Right heart failure HFpEF: These patients typically have right ventricular dysfunction and pulmonary hypertension that predominates their clinical course. Right heart catheterization should be performed to exclude pulmonary arterial hypertension or superimposed pulmonary arterial hypertension (on top of pulmonary venous hypertension). In patients with advanced right ventricular failure, cardiac output is reduced and systemic blood pressure can be low. Treatment is challenging and often requires a combination of diuretics (or ultrafiltration for refractory cases), digoxin (for right ventricular inotropy), and phosphodiesterase-5 inhibition (eg, sildenafil). Midodrine, an α-agonist, can be useful to support the systemic blood pressure if hypotension occurs during diuresis.
Hypertrophic cardiomyopathy (HCM)-like HFpEF:These patients are typically elderly with long-standing hypertension. They have echocardiographic characteristics that mimic HCM (moderate or severe LV hypertrophy [with or without asymmetric septal hypertrophy] and LV outflow tract or intracavitary obstruction). These patients should be treated like younger patients with genetic HCM. Treatment includes metoprolol succinate and/or nondihydropyridine calcium channel blockers, control of atrial arrhythmias, and avoidance of vasodilators. Diuretics should be used sparingly and with caution to avoid hypotension or syncope.
High-output HFpEF: Treatment of the underlying cause of the high-output state is essential. Diuretics will be the mainstay of treatment for fluid overload.
Rare causes of HFpEF: Treat the underlying cause of HFpEF, and understand the caveats of treatment (eg, for cardiac amyloidosis, the most common cause of infiltrative cardiomyopathy, besides working up and treating the underlying type of amyloidosis, certain drugs [eg, digoxin, nondihydropyridine calcium channel blockers, ACEIs/angiotensin receptor blockers] should be avoided, and all patients should be evaluated for anticoagulation given the high risk of atrial thrombi).
Some patients with HFpEF live a delicate balance between symptomatic congestion (due to inadequate diuresis) and poor cardiac output (due to overdiuresis). The latter causes lightheadedness, dizziness, fatigue, and worsening renal dysfunction due to decreased renal perfusion. Patients with HFpEF who have a classic physiologic picture of isolated “diastolic HF” rely on increased LV filling pressures to maintain cardiac output, and they tend to be very sensitive to overdiuresis, with small decreases in LV diastolic pressure resulting in large decreases in stroke volume. Therefore, it is important to start low and go slow with diuretic therapy. Many patients typically require frequent visits in order to find a diuretic regimen that results in optimal symptom control without exacerbating the cardiorenal syndrome.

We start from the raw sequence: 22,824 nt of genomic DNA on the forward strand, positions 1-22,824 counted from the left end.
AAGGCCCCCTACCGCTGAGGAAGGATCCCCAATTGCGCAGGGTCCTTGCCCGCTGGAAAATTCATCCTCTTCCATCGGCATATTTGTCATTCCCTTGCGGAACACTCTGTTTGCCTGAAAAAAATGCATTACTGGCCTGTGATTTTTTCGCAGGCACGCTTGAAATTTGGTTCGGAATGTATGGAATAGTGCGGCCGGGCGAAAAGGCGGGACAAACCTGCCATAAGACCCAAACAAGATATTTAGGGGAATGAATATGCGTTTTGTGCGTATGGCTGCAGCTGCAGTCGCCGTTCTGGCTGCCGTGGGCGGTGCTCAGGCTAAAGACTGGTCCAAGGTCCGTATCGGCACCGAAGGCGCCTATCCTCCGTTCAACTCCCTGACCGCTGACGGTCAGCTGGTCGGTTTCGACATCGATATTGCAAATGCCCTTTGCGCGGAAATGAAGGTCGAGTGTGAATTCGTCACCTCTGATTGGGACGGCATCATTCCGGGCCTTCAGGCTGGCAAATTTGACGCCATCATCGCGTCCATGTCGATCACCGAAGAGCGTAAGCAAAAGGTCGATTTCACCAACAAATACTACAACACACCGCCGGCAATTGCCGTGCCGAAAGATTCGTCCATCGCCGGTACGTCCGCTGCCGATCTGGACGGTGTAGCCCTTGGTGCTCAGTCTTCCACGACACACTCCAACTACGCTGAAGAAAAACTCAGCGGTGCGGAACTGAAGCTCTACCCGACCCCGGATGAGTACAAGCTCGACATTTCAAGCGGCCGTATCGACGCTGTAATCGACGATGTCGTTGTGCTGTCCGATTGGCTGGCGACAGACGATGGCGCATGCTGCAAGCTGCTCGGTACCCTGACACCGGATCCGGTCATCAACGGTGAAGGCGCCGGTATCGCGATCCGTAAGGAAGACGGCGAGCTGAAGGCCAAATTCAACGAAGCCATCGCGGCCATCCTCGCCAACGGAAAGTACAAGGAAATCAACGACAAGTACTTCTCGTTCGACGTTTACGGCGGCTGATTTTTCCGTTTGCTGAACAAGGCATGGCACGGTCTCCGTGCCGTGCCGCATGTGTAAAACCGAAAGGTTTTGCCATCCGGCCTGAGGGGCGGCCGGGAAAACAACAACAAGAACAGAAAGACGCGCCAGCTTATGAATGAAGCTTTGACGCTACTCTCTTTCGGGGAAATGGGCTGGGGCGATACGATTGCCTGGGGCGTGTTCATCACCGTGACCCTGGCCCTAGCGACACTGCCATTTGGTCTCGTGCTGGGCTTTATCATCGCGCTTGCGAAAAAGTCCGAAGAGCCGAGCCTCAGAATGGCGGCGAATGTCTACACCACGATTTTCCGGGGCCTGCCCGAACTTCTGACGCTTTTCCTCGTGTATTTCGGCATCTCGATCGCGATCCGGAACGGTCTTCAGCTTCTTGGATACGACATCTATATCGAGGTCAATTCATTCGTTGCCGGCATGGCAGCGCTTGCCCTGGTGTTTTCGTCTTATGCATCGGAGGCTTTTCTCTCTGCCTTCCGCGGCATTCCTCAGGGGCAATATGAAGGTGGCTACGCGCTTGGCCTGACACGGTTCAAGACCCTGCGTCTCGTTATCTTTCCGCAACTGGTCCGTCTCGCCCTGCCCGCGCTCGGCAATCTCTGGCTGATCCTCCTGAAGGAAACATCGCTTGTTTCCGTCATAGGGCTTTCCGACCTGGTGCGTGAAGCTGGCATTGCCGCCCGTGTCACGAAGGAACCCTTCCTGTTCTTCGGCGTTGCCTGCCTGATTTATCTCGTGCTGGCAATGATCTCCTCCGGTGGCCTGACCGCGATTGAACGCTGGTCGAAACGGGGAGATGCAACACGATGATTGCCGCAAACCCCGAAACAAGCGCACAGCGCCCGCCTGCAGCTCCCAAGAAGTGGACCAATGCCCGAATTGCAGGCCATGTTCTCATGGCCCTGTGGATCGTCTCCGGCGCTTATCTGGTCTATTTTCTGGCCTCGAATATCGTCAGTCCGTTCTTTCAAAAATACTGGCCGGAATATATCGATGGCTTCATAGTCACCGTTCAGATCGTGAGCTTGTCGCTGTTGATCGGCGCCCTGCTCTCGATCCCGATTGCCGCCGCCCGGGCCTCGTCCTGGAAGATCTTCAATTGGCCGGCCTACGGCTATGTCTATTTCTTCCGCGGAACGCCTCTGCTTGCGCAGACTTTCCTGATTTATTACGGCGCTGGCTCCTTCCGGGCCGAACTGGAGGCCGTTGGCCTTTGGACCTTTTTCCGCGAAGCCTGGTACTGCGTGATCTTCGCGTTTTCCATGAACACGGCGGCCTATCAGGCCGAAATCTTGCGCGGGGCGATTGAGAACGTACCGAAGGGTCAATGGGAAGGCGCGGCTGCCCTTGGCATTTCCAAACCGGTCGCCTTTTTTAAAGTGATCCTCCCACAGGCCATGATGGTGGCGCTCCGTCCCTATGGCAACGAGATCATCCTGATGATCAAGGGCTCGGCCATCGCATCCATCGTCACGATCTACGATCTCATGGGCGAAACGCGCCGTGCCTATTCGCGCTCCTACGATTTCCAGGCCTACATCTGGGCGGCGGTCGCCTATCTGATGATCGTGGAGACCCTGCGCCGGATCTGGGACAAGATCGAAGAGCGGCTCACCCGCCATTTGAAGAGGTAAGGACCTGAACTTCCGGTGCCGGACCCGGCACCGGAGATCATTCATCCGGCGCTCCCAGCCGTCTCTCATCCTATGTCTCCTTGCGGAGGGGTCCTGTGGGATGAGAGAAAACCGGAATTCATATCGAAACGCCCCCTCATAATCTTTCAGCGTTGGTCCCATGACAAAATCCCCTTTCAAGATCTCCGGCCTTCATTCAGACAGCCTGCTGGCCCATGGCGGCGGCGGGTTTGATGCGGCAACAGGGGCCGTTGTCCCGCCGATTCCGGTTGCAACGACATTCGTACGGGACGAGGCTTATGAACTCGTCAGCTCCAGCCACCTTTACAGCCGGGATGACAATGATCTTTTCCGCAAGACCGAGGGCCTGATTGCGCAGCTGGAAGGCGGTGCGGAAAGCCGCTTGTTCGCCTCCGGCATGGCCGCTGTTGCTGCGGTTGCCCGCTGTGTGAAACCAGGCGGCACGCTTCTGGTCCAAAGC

In patients with hypertrophic cardiomyopathy, nondihydropyridine calcium channel blockers (verapamil, diltiazem) can be beneficial and therefore may be used as first-line therapy before β-blockade. Thiazide diuretics can exacerbate hyperglycemia and hyperuricemia, which are often present in elderly patients with HFpEF. Positive inotropes should be avoided in general because they promote calcium influx into cardiac myocytes, which worsens diastolic function. In addition, many of these patients have hypercontractile ventricles with small LV volumes. Therefore, positive inotropes frequently cause cavity obliteration with resultant obstruction of forward flow and decreased cardiac output. In patients with HFpEF who have non-ST elevation acute coronary syndromes, mortality is increased and patients are often undertreated. Therefore, all efforts should be made to treat this high-risk group (including an early invasive approach) using evidence-based guidelines.
Aside from treatment of hypertension, coronary disease, and atrial fibrillation (as listed earlier), it is important to treat other underlying comorbidities such as diabetes, metabolic syndrome, obesity, chronic kidney disease, and anemia. In addition, many patients with HFpEF have concomitant chronic obstructive pulmonary disease, which should also be treated aggressively in order to improve symptoms of breathlessness.
In all patients with HFpEF, it is important to avoid polypharmacy at all costs since adverse events increase and compliance decreases with increased numbers of medications. In addition, medications should always be carefully scrutinized as causes of signs and symptoms of HF. For example, calcium channel blockers and thiazolidinediones (eg, pioglitazone) can cause significant edema, nonsteroidal anti-inflammatory drugs (NSAIDs) can cause renal failure, and hydroxychloroquine (which is frequently used in rheumatologic diseases such as systemic lupus erythematosus and rheumatoid arthritis) can cause a restrictive cardiomyopathy. In the elderly cohort of patients with HFpEF, medications for Parkinson disease are common, and these agents have been shown to cause valvular disease. Certain foods and herbal supplements can also be deleterious in patients with HFpEF. Licorice can cause mineralocorticoid excess, ginseng interferes with warfarin, and ginseng also falsely elevates digoxin levels. Treatment of gout is difficult since NSAIDs are contraindicated in patients with HFpEF and colchicine is dangerous because many of these patients are elderly and have abnormal kidney function. In these patients, corticosteroid injection directly into the involved joint, a short pulse of oral corticosteroids, and colchicine 0.6 mg three times a week or allopurinol for maintenance therapy may be the best treatment options.
Ahmed A, et al. Effects of digoxin
on morbidity and mortality in diastolic heart failure: the ancillary digitalis investigation group trial. Circulation
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Yusuf S, et al. Effects of candesartan
in patients with chronic heart failure and preserved left-ventricular ejection fraction: the CHARM-Preserved Trial. Lancet